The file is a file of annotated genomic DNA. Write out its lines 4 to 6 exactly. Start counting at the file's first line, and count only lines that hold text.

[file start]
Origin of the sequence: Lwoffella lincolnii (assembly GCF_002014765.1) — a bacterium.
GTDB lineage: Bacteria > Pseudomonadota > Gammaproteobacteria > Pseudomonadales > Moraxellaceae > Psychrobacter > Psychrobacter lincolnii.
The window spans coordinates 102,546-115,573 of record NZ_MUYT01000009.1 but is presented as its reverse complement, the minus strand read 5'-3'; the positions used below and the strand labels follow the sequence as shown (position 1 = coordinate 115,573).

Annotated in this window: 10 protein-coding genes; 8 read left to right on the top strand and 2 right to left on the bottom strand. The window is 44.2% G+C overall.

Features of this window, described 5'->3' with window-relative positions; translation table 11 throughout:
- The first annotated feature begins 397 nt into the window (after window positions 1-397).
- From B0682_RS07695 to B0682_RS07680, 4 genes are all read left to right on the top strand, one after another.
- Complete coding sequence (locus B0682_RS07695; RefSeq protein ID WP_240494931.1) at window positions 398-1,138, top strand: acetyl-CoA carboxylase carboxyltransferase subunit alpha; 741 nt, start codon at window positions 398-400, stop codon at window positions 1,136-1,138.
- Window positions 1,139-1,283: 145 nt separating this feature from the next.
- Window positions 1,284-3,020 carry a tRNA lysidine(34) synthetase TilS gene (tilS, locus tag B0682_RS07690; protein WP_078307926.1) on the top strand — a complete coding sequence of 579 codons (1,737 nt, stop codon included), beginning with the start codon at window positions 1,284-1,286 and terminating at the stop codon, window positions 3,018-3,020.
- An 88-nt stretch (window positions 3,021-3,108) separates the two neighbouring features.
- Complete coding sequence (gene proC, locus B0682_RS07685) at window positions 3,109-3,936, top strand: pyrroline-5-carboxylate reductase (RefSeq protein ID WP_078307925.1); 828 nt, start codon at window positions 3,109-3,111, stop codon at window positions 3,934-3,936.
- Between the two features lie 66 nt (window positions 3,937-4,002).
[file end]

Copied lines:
Annotated in this window: 10 protein-coding genes; 8 read left to right on the top strand and 2 right to left on the bottom strand. The window is 44.2% G+C overall.

Features of this window, described 5'->3' with window-relative positions; translation table 11 throughout:
- The first annotated feature begins 397 nt into the window (after window positions 1-397).